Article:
Skolnick v. East Boston Sav. Bank

Decision Date17 September 1940
Citation29 N.E.2d 585,307 Mass. 1
PartiesSKOLNICK v. EAST BOSTON SAV. BANK (two cases).
CourtUnited States State Supreme Judicial Court of Massachusetts Supreme Court


Exceptions from Superior Court, Suffolk County; Walsh, Judge.

Action by Isadore Skolnick, individually and as administrator of the estate of Sarah Skolnick, deceased, against the East Boston Savings Bank for injuries sustained by intestate in fall from rear veranda of apartment allegedly hired from defendant. Verdict for the plaintiff, and defendant brings exceptions.

Exceptions overruled.M. H. Goldman, G. S. Harvey, and S. Fishman, all of Boston, for plaintiff.

W. F. Porter and J. J. Butler, both of Boston, for defendant.

LUMMUS, Justice.

These actions, the first for personal injury sustained by the plaintiff's intestate, Sarah Skolnick, and the second for consequential damages sustained by her husband, result from the fall of Sarah Skolnick from the rear veranda of the third floor apartment at 10 Beach Road in Winthrop on July 30, 1937. Sarah Skolnick hired that apartment from Myer Swartz in March, 1937, paying $26 a month as rent. As part of the consideration for the hiring, Swartz promised to repair the railing, which was loose and unsafe, that ran around the veranda. In June he sent a carpenter, who nailed the railing to the house. The fall happened while Sarah Skolnick was pouring water from the veranda into the yard below, and in so doingcame into contact with the railing, which gave way. An auditor, to whom the case was referred and whose findings were not to be final, found that the repair to the railing was negligently made, and that negligence in the repair was the cause of the fall. That finding warranted a finding of liability against Swartz, if he was landlord, or against the landlord for whom Swartz was acting as the duly authorized agent. Cleary v. Union Realty Co., 300 Mass. 312, 15 N.E.2d 184;Bailey v. First Realty Co., Mass., 25 N.E.2d 712. The main question is whether the evidence warranted a finding that Swartz was the agent of the defendant in dealing with Sarah Skolnick. We think it did. Various questions of practice have been raised by the plaintiff, but we find it unnecessary to deal with them, in view of the result to which we have come on the merits.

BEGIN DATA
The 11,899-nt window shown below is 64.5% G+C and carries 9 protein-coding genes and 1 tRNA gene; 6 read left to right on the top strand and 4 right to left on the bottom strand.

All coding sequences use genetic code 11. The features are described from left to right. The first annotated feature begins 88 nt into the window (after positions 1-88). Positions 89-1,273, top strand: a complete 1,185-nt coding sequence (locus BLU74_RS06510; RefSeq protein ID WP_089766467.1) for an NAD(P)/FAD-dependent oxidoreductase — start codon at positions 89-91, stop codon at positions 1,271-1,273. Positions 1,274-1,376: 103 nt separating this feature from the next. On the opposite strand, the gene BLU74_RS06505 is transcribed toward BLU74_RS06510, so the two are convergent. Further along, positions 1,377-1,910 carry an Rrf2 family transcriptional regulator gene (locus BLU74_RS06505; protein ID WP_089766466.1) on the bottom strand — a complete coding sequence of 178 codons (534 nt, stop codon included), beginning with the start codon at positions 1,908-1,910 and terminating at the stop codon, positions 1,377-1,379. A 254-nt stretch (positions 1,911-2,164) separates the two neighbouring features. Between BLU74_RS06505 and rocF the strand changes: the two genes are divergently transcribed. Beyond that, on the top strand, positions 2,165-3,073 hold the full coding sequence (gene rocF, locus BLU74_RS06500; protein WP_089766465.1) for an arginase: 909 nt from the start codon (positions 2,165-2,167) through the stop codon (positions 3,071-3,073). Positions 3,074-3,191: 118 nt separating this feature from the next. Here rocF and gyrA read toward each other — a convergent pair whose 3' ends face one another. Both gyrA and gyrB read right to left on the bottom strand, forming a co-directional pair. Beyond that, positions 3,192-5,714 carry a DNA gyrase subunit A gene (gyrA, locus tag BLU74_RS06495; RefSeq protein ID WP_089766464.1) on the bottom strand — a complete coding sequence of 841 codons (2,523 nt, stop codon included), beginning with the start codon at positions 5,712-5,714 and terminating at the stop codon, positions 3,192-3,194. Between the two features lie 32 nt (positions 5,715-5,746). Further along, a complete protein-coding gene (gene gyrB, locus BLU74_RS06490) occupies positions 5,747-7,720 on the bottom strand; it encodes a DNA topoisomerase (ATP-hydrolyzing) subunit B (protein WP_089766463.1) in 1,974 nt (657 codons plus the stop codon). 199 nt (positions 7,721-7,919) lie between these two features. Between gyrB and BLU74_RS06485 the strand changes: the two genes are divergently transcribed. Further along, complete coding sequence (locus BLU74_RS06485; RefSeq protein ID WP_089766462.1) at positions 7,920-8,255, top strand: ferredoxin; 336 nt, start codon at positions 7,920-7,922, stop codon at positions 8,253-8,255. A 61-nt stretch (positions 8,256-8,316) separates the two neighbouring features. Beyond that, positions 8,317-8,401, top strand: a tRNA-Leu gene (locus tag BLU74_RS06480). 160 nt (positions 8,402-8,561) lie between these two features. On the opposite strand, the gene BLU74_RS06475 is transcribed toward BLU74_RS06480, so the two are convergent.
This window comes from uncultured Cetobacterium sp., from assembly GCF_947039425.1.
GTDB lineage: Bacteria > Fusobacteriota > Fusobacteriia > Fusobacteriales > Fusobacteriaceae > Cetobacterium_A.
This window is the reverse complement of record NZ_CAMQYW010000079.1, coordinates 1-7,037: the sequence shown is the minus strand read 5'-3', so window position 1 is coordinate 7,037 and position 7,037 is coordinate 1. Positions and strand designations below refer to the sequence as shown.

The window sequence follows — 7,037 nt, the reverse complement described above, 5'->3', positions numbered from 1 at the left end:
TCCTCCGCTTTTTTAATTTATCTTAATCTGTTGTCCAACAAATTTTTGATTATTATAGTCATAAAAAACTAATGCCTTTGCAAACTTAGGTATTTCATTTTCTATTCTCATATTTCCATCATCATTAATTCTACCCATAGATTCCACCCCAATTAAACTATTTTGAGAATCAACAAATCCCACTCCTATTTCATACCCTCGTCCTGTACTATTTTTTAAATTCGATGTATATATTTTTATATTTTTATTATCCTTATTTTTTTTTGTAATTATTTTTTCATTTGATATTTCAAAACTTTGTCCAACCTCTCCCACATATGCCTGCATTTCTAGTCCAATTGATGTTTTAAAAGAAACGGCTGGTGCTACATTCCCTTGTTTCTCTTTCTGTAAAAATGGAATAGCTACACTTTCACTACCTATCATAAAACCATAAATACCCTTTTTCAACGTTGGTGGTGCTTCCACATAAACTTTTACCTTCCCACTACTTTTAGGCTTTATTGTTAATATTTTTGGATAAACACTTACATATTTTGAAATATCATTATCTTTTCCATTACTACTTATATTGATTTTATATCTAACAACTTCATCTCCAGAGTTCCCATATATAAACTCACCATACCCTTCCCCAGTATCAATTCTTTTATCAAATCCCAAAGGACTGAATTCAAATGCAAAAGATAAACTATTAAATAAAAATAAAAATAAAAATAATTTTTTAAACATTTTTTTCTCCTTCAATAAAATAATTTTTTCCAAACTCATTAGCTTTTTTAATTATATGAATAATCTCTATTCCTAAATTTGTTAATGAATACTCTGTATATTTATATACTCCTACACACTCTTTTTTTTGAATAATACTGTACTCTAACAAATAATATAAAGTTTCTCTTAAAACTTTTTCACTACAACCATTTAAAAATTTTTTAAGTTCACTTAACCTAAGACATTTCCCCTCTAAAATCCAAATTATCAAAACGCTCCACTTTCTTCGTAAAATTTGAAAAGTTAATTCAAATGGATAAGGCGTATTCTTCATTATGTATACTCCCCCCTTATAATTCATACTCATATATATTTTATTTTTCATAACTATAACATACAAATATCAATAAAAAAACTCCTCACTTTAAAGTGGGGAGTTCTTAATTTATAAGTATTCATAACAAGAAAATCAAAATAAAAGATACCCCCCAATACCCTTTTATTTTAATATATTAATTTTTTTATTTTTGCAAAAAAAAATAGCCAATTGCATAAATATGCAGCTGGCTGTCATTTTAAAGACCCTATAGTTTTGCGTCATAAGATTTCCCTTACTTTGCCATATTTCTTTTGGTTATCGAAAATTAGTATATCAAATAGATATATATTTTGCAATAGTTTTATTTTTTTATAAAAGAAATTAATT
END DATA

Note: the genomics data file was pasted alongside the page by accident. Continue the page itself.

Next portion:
If the defendant through Swartz let the tenement to Sarah Skolnick, it is immaterial that the defendant had no title except by way of mortgage. The act of the defendant in letting the property was an assumption of control, and created the relation of landlord and tenant and the duties attendant upon that relation. Lindsey v. Leighton, 150 Mass. 285, 22 N.E. 901,15 Am.St.Rep. 199;Curry v. Dorr, 210 Mass. 430, 97 N.E. 87;Connery v. Cass, 277 Mass. 545, 179 N.E. 164;Backoff v. Weiner, Mass., 25 N.E.2d 718.

The auditor's report was evidence of the following facts: The defendant was not the owner of record of the tenement house in question at the time of the injury. But the defendant had previously held title to it as foreclosed property. The house had then been conveyed by the defendant to Oscar Kessler on November 28, 1934, and Kessler had given the defendant a mortgage for the whole purchase price. Kessler conveyed the house to Liberty Realty Trust, J. Kessler, trustee, on February 1, 1936, and at the time of the injury the title stood of record in the name of that trust. But about September, 1936, that trust ceased to concern itself about the house. Thereafter, Myer Swartz managed the house and collected the rents. On some occasions he purported to act for Meridian Realty Trust, of which he was manager and had full control.